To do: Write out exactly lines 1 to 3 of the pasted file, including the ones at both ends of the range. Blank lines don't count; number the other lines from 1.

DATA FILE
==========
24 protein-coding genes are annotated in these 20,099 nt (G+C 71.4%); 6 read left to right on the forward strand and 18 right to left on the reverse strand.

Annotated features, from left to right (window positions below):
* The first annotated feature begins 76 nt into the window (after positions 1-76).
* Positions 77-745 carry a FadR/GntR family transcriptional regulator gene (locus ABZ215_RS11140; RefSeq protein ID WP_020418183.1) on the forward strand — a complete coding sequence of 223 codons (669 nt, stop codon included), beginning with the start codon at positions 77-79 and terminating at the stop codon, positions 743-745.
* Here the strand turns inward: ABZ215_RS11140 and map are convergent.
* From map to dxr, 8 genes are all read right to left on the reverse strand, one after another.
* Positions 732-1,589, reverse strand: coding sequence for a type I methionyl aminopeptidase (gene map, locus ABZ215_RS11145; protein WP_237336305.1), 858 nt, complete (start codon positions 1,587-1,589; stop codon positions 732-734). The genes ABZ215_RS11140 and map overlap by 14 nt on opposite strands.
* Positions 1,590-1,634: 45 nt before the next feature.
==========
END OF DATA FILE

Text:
24 protein-coding genes are annotated in these 20,099 nt (G+C 71.4%); 6 read left to right on the forward strand and 18 right to left on the reverse strand.

Annotated features, from left to right (window positions below):
* The first annotated feature begins 76 nt into the window (after positions 1-76).